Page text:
WASHINGTON, D.C. (September 13, 2020) – Pharmaceutical Research and Manufacturers of America president and CEO Stephen J. Ubl issued the following statement:
“PhRMA is committed to working with all stakeholders, including elected officials across the ideological spectrum, to find market-based, competitive reforms to the challenges facing our health care system and patients. The focus of any reforms must be on lowering costs for patients, ensuring patients’ access to medicines, addressing the misaligned incentives in the pharmaceutical supply chain and protecting the critical work being done to end COVID-19. Unfortunately, instead of pursuing these reforms the White House has doubled down on a reckless attack on the very companies working around the clock to beat COVID-19.
“The Administration has chosen to pursue the most favored nation policy – an irresponsible and unworkable policy that will give foreign governments a say in how America provides access to treatments and cures for seniors and people struggling with devastating diseases. What’s worse is that they are now expanding the policy to include medicines in both Medicare Part B and Part D, an overreach that further threatens America’s innovation leadership and puts access to medicines for tens of millions of seniors at risk. Rather than emulating countries that allow politicians to arbitrarily decide what medicines are worth and what diseases are worth investing in, we should use existing trade enforcement tools to prevent them from freeloading off American innovation.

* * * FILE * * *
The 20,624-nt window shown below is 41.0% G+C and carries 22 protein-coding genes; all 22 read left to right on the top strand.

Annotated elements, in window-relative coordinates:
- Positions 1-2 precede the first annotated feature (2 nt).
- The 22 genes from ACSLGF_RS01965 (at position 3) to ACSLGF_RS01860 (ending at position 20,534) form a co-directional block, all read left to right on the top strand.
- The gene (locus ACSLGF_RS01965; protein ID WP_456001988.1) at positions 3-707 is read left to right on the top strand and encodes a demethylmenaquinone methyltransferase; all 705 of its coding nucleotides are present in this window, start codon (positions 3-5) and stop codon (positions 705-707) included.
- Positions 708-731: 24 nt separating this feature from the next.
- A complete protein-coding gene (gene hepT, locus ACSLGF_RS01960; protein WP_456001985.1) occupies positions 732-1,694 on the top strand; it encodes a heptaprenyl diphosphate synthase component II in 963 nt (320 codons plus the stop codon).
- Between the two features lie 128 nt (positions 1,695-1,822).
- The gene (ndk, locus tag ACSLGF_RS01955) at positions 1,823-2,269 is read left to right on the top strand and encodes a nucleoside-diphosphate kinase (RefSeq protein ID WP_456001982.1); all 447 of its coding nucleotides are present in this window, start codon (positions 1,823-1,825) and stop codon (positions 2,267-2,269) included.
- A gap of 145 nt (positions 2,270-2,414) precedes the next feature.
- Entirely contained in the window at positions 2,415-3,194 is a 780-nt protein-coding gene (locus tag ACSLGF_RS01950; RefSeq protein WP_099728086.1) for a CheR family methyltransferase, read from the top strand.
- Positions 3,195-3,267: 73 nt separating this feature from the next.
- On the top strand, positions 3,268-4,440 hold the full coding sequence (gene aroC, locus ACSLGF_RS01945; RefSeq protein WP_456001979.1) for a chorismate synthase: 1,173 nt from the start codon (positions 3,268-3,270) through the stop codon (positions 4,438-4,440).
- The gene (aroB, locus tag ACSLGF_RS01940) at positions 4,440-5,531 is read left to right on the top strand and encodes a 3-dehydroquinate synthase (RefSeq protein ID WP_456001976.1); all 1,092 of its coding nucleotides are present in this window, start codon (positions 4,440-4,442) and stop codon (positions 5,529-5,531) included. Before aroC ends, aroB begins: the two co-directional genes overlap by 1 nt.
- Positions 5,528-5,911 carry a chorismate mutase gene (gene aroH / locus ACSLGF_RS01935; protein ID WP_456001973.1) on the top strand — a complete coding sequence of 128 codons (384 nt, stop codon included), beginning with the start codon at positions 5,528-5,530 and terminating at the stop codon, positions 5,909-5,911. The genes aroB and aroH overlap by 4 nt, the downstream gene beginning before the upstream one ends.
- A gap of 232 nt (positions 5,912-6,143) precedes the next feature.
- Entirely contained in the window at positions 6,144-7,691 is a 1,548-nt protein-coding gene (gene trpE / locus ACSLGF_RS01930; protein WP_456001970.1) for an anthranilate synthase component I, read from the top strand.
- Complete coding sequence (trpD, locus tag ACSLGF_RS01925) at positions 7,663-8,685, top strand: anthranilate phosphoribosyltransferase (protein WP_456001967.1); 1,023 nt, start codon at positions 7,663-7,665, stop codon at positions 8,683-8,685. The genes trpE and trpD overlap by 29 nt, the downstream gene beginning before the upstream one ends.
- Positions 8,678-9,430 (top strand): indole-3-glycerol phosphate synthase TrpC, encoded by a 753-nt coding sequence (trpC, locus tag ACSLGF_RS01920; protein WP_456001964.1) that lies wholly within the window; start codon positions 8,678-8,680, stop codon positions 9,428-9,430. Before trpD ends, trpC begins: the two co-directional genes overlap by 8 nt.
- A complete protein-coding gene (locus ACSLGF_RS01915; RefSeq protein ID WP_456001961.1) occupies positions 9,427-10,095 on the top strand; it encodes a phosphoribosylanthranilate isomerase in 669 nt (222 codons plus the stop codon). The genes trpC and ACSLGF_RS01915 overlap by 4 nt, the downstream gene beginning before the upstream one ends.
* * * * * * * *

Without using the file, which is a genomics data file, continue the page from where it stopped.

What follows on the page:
“We must not gamble on America’s need for continued medical progress, for a strong U.S. economy or on our ability to win the fight against the COVID-19 pandemic.”
The Pharmaceutical Research and Manufacturers of America (PhRMA) represents the country’s leading innovative biopharmaceutical research companies, which are devoted to discovering and developing medicines that enable patients to live longer, healthier and more productive lives. Since 2000, PhRMA member companies have invested nearly $1 trillion in the search for new treatments and cures, including an estimated $83 billion in 2019 alone.